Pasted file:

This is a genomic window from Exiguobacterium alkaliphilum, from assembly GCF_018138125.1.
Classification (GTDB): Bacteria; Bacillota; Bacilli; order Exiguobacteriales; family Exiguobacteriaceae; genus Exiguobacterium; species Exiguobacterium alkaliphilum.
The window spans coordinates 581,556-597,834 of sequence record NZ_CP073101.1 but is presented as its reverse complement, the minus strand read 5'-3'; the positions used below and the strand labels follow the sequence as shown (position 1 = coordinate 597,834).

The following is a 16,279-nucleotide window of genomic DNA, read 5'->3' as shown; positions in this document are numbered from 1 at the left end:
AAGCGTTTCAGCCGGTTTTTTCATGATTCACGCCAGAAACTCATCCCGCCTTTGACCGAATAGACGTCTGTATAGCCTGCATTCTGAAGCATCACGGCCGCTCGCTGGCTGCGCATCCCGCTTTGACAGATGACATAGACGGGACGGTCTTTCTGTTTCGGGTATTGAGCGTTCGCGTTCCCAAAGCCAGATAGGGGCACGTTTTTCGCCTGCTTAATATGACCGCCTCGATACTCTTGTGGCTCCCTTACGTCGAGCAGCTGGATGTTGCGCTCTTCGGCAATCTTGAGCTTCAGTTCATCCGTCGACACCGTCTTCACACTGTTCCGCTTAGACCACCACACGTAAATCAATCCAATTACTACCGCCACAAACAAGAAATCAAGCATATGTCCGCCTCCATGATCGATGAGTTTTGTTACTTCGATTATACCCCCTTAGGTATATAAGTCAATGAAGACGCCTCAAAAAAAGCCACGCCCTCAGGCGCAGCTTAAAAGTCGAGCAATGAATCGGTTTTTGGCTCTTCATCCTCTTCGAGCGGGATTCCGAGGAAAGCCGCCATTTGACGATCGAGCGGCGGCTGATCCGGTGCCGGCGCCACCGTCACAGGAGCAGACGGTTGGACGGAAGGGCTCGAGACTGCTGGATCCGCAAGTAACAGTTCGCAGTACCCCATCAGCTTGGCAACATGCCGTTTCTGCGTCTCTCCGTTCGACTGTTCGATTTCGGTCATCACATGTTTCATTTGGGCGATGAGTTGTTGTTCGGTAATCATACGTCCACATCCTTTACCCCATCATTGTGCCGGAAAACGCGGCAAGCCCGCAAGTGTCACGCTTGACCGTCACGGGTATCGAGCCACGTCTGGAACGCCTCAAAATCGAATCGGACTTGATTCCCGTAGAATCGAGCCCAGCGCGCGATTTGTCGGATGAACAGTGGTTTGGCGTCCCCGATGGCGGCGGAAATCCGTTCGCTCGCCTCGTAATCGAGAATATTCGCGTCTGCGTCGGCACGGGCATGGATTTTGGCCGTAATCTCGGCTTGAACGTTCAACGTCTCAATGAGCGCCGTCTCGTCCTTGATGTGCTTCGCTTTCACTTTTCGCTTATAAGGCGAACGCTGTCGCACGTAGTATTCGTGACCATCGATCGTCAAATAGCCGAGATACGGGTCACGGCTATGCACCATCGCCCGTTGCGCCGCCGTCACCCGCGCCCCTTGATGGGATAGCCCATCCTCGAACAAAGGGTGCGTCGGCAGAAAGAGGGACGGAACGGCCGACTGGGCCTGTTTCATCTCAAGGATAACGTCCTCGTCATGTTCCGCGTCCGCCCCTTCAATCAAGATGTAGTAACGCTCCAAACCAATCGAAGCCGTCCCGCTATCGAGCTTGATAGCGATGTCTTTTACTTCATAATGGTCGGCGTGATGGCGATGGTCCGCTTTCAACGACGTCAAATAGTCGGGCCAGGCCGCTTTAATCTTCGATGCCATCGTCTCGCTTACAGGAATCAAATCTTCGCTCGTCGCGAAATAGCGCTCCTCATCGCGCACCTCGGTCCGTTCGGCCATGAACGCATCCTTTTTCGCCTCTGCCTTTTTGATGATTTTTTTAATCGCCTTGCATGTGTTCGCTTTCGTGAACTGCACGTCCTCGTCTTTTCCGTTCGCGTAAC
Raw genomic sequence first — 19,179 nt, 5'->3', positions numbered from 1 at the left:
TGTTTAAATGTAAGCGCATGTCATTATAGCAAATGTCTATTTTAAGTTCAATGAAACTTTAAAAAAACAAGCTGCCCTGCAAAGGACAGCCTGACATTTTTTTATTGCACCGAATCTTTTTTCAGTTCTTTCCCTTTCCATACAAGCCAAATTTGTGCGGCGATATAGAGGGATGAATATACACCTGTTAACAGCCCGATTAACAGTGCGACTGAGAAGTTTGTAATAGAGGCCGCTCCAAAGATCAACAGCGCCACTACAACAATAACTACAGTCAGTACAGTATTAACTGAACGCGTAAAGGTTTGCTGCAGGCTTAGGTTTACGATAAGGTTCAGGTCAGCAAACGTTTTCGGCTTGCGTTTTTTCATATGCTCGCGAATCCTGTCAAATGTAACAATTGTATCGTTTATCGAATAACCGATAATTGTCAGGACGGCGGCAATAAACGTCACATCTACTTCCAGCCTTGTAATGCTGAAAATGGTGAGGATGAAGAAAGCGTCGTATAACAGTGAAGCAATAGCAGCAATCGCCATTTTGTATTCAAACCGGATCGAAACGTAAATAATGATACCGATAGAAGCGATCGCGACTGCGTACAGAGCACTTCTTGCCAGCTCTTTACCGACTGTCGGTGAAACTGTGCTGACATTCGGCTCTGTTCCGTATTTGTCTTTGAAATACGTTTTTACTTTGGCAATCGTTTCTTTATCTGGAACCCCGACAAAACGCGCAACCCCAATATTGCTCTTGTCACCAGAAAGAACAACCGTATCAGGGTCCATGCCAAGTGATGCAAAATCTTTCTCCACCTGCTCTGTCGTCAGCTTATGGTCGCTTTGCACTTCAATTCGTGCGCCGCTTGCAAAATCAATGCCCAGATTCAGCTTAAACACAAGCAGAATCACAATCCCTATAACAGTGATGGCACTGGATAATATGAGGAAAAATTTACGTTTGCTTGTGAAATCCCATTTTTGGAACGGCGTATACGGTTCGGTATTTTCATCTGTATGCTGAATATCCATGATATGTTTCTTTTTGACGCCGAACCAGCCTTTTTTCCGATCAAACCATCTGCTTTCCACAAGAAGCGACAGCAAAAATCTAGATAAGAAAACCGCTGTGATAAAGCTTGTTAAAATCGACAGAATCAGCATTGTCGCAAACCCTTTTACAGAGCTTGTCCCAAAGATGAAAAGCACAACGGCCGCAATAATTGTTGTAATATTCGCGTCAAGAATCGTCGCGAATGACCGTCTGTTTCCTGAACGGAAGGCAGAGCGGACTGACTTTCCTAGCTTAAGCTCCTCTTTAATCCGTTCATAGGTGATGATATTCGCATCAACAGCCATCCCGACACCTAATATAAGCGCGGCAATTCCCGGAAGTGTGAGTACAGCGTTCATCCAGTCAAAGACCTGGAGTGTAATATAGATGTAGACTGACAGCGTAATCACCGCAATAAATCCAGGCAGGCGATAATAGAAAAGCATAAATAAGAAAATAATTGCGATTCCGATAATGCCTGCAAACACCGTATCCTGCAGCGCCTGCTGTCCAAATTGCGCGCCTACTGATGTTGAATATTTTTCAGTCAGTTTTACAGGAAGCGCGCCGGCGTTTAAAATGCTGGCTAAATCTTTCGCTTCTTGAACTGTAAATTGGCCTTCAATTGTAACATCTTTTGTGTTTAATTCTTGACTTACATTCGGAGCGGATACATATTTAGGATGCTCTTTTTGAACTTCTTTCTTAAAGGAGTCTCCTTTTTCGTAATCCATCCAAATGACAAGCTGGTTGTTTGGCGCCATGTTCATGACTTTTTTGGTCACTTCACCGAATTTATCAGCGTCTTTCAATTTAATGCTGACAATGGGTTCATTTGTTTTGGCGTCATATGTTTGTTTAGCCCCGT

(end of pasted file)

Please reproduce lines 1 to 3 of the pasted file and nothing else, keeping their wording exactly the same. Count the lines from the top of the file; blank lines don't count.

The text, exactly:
This is a genomic window from Exiguobacterium alkaliphilum, from assembly GCF_018138125.1.
Classification (GTDB): Bacteria; Bacillota; Bacilli; order Exiguobacteriales; family Exiguobacteriaceae; genus Exiguobacterium; species Exiguobacterium alkaliphilum.
The window spans coordinates 581,556-597,834 of sequence record NZ_CP073101.1 but is presented as its reverse complement, the minus strand read 5'-3'; the positions used below and the strand labels follow the sequence as shown (position 1 = coordinate 597,834).